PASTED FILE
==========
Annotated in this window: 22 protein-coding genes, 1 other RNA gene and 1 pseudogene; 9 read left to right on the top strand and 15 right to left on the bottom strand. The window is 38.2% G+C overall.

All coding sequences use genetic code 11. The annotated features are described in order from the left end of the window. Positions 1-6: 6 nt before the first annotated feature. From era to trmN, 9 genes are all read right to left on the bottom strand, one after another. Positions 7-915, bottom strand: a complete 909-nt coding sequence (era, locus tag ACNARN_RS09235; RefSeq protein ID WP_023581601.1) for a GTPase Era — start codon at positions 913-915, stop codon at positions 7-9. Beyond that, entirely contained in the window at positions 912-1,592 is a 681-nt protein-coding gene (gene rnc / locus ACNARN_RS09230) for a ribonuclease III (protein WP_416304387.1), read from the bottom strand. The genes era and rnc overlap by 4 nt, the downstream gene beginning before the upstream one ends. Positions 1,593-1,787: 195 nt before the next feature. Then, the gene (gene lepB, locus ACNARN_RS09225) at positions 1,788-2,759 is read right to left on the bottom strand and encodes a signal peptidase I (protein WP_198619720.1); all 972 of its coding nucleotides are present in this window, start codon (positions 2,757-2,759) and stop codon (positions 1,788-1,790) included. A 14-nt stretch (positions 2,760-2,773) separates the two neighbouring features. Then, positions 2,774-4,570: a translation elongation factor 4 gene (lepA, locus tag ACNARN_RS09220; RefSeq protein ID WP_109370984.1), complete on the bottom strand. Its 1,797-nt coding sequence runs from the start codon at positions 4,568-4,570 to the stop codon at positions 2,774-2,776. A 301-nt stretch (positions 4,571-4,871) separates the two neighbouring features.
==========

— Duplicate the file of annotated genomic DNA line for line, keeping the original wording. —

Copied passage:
Annotated in this window: 22 protein-coding genes, 1 other RNA gene and 1 pseudogene; 9 read left to right on the top strand and 15 right to left on the bottom strand. The window is 38.2% G+C overall.

All coding sequences use genetic code 11. The annotated features are described in order from the left end of the window. Positions 1-6: 6 nt before the first annotated feature. From era to trmN, 9 genes are all read right to left on the bottom strand, one after another. Positions 7-915, bottom strand: a complete 909-nt coding sequence (era, locus tag ACNARN_RS09235; RefSeq protein ID WP_023581601.1) for a GTPase Era — start codon at positions 913-915, stop codon at positions 7-9. Beyond that, entirely contained in the window at positions 912-1,592 is a 681-nt protein-coding gene (gene rnc / locus ACNARN_RS09230) for a ribonuclease III (protein WP_416304387.1), read from the bottom strand. The genes era and rnc overlap by 4 nt, the downstream gene beginning before the upstream one ends. Positions 1,593-1,787: 195 nt before the next feature. Then, the gene (gene lepB, locus ACNARN_RS09225) at positions 1,788-2,759 is read right to left on the bottom strand and encodes a signal peptidase I (protein WP_198619720.1); all 972 of its coding nucleotides are present in this window, start codon (positions 2,757-2,759) and stop codon (positions 1,788-1,790) included. A 14-nt stretch (positions 2,760-2,773) separates the two neighbouring features. Then, positions 2,774-4,570: a translation elongation factor 4 gene (lepA, locus tag ACNARN_RS09220; RefSeq protein ID WP_109370984.1), complete on the bottom strand. Its 1,797-nt coding sequence runs from the start codon at positions 4,568-4,570 to the stop codon at positions 2,774-2,776. A 301-nt stretch (positions 4,571-4,871) separates the two neighbouring features.